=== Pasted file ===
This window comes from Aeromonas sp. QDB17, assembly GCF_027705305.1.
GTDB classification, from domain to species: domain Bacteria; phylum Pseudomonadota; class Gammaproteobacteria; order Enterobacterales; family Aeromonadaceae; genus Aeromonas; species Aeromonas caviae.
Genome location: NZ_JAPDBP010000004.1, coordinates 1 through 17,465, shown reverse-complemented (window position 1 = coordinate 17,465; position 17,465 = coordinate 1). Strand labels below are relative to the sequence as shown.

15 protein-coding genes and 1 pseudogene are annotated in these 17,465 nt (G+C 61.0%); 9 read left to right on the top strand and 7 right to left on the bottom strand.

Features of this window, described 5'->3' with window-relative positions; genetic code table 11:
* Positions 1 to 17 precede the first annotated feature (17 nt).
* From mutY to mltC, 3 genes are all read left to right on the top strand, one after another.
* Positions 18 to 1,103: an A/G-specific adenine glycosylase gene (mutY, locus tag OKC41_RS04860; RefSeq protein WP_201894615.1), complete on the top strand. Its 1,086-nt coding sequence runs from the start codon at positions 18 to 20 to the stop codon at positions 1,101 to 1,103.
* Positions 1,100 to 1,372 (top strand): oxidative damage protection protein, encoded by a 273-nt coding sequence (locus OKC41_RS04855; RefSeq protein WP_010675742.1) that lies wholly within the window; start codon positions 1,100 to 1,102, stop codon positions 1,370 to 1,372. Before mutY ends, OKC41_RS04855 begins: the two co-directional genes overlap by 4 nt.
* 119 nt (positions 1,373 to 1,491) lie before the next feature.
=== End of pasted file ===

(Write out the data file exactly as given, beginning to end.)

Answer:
This window comes from Aeromonas sp. QDB17, assembly GCF_027705305.1.
GTDB classification, from domain to species: domain Bacteria; phylum Pseudomonadota; class Gammaproteobacteria; order Enterobacterales; family Aeromonadaceae; genus Aeromonas; species Aeromonas caviae.
Genome location: NZ_JAPDBP010000004.1, coordinates 1 through 17,465, shown reverse-complemented (window position 1 = coordinate 17,465; position 17,465 = coordinate 1). Strand labels below are relative to the sequence as shown.

15 protein-coding genes and 1 pseudogene are annotated in these 17,465 nt (G+C 61.0%); 9 read left to right on the top strand and 7 right to left on the bottom strand.

Features of this window, described 5'->3' with window-relative positions; genetic code table 11:
* Positions 1 to 17 precede the first annotated feature (17 nt).
* From mutY to mltC, 3 genes are all read left to right on the top strand, one after another.
* Positions 18 to 1,103: an A/G-specific adenine glycosylase gene (mutY, locus tag OKC41_RS04860; RefSeq protein WP_201894615.1), complete on the top strand. Its 1,086-nt coding sequence runs from the start codon at positions 18 to 20 to the stop codon at positions 1,101 to 1,103.
* Positions 1,100 to 1,372 (top strand): oxidative damage protection protein, encoded by a 273-nt coding sequence (locus OKC41_RS04855; RefSeq protein WP_010675742.1) that lies wholly within the window; start codon positions 1,100 to 1,102, stop codon positions 1,370 to 1,372. Before mutY ends, OKC41_RS04855 begins: the two co-directional genes overlap by 4 nt.
* 119 nt (positions 1,373 to 1,491) lie before the next feature.